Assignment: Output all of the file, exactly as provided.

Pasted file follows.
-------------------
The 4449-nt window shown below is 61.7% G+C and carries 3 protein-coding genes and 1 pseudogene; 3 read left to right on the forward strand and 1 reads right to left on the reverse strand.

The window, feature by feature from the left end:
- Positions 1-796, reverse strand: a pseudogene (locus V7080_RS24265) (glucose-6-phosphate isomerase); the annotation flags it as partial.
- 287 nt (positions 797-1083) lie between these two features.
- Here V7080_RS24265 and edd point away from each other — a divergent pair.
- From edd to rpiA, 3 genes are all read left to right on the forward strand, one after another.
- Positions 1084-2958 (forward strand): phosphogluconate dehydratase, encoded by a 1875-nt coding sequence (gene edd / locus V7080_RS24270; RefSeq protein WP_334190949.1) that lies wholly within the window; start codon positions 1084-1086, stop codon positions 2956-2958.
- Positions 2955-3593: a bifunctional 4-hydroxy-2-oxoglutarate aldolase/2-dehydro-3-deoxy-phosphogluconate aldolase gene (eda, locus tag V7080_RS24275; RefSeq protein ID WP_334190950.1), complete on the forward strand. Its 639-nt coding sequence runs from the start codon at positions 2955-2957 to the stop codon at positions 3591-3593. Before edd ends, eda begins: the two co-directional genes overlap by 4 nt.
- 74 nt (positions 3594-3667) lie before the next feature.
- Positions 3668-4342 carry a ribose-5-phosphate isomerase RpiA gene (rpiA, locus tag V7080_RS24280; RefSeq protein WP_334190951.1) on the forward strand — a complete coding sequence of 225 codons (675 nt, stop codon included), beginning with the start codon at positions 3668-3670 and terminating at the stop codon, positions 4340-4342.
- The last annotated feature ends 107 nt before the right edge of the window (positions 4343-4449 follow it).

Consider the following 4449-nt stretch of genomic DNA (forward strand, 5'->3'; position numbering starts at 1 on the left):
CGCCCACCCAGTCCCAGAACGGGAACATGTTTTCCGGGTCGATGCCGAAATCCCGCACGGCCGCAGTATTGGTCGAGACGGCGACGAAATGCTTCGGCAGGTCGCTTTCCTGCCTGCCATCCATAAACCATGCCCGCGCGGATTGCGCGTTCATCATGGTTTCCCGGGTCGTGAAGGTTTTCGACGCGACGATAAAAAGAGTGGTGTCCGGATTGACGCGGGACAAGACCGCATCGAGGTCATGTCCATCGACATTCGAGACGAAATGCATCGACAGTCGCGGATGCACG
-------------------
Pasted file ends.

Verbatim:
The 4449-nt window shown below is 61.7% G+C and carries 3 protein-coding genes and 1 pseudogene; 3 read left to right on the forward strand and 1 reads right to left on the reverse strand.

The window, feature by feature from the left end:
- Positions 1-796, reverse strand: a pseudogene (locus V7080_RS24265) (glucose-6-phosphate isomerase); the annotation flags it as partial.
- 287 nt (positions 797-1083) lie between these two features.
- Here V7080_RS24265 and edd point away from each other — a divergent pair.
- From edd to rpiA, 3 genes are all read left to right on the forward strand, one after another.
- Positions 1084-2958 (forward strand): phosphogluconate dehydratase, encoded by a 1875-nt coding sequence (gene edd / locus V7080_RS24270; RefSeq protein WP_334190949.1) that lies wholly within the window; start codon positions 1084-1086, stop codon positions 2956-2958.
- Positions 2955-3593: a bifunctional 4-hydroxy-2-oxoglutarate aldolase/2-dehydro-3-deoxy-phosphogluconate aldolase gene (eda, locus tag V7080_RS24275; RefSeq protein ID WP_334190950.1), complete on the forward strand. Its 639-nt coding sequence runs from the start codon at positions 2955-2957 to the stop codon at positions 3591-3593. Before edd ends, eda begins: the two co-directional genes overlap by 4 nt.
- 74 nt (positions 3594-3667) lie before the next feature.
- Positions 3668-4342 carry a ribose-5-phosphate isomerase RpiA gene (rpiA, locus tag V7080_RS24280; RefSeq protein WP_334190951.1) on the forward strand — a complete coding sequence of 225 codons (675 nt, stop codon included), beginning with the start codon at positions 3668-3670 and terminating at the stop codon, positions 4340-4342.
- The last annotated feature ends 107 nt before the right edge of the window (positions 4343-4449 follow it).

Consider the following 4449-nt stretch of genomic DNA (forward strand, 5'->3'; position numbering starts at 1 on the left):
CGCCCACCCAGTCCCAGAACGGGAACATGTTTTCCGGGTCGATGCCGAAATCCCGCACGGCCGCAGTATTGGTCGAGACGGCGACGAAATGCTTCGGCAGGTCGCTTTCCTGCCTGCCATCCATAAACCATGCCCGCGCGGATTGCGCGTTCATCATGGTTTCCCGGGTCGTGAAGGTTTTCGACGCGACGATAAAAAGAGTGGTGTCCGGATTGACGCGGGACAAGACCGCATCGAGGTCATGTCCATCGACATTCGAGACGAAATGCATCGACAGTCGCGGATGCACG